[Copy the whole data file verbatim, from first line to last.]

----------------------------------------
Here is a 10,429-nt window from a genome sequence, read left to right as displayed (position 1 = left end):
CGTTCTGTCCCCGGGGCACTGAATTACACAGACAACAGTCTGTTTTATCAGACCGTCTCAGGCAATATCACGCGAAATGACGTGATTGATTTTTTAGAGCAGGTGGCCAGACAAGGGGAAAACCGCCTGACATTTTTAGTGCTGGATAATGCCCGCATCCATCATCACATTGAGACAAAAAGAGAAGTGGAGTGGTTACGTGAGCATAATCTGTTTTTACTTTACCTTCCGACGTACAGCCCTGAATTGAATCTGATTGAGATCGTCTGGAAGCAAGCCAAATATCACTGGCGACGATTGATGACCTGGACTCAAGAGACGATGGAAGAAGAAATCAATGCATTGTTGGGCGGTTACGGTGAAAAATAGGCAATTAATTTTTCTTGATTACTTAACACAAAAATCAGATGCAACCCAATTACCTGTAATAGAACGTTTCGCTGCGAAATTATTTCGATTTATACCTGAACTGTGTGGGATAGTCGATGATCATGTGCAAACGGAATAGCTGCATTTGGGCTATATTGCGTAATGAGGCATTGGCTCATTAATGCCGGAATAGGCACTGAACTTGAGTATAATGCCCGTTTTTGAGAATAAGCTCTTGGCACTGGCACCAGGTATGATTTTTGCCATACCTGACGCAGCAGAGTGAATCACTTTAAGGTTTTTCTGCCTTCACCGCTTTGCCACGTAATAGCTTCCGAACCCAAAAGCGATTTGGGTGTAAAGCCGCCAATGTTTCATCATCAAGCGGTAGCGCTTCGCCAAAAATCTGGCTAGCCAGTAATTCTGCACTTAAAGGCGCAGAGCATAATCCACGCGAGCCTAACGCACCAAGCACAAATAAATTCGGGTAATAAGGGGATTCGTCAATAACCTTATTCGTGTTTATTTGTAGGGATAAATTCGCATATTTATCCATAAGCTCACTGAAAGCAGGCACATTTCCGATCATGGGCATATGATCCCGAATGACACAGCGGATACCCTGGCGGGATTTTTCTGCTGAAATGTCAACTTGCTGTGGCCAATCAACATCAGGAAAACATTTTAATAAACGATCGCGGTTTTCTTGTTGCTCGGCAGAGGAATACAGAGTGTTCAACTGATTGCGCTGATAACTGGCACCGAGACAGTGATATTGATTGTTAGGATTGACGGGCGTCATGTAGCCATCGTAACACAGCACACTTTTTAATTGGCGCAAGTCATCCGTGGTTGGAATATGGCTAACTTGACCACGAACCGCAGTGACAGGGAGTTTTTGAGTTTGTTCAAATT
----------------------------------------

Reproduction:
Here is a 10,429-nt window from a genome sequence, read left to right as displayed (position 1 = left end):
CGTTCTGTCCCCGGGGCACTGAATTACACAGACAACAGTCTGTTTTATCAGACCGTCTCAGGCAATATCACGCGAAATGACGTGATTGATTTTTTAGAGCAGGTGGCCAGACAAGGGGAAAACCGCCTGACATTTTTAGTGCTGGATAATGCCCGCATCCATCATCACATTGAGACAAAAAGAGAAGTGGAGTGGTTACGTGAGCATAATCTGTTTTTACTTTACCTTCCGACGTACAGCCCTGAATTGAATCTGATTGAGATCGTCTGGAAGCAAGCCAAATATCACTGGCGACGATTGATGACCTGGACTCAAGAGACGATGGAAGAAGAAATCAATGCATTGTTGGGCGGTTACGGTGAAAAATAGGCAATTAATTTTTCTTGATTACTTAACACAAAAATCAGATGCAACCCAATTACCTGTAATAGAACGTTTCGCTGCGAAATTATTTCGATTTATACCTGAACTGTGTGGGATAGTCGATGATCATGTGCAAACGGAATAGCTGCATTTGGGCTATATTGCGTAATGAGGCATTGGCTCATTAATGCCGGAATAGGCACTGAACTTGAGTATAATGCCCGTTTTTGAGAATAAGCTCTTGGCACTGGCACCAGGTATGATTTTTGCCATACCTGACGCAGCAGAGTGAATCACTTTAAGGTTTTTCTGCCTTCACCGCTTTGCCACGTAATAGCTTCCGAACCCAAAAGCGATTTGGGTGTAAAGCCGCCAATGTTTCATCATCAAGCGGTAGCGCTTCGCCAAAAATCTGGCTAGCCAGTAATTCTGCACTTAAAGGCGCAGAGCATAATCCACGCGAGCCTAACGCACCAAGCACAAATAAATTCGGGTAATAAGGGGATTCGTCAATAACCTTATTCGTGTTTATTTGTAGGGATAAATTCGCATATTTATCCATAAGCTCACTGAAAGCAGGCACATTTCCGATCATGGGCATATGATCCCGAATGACACAGCGGATACCCTGGCGGGATTTTTCTGCTGAAATGTCAACTTGCTGTGGCCAATCAACATCAGGAAAACATTTTAATAAACGATCGCGGTTTTCTTGTTGCTCGGCAGAGGAATACAGAGTGTTCAACTGATTGCGCTGATAACTGGCACCGAGACAGTGATATTGATTGTTAGGATTGACGGGCGTCATGTAGCCATCGTAACACAGCACACTTTTTAATTGGCGCAAGTCATCCGTGGTTGGAATATGGCTAACTTGACCACGAACCGCAGTGACAGGGAGTTTTTGAGTTTGTTCAAATT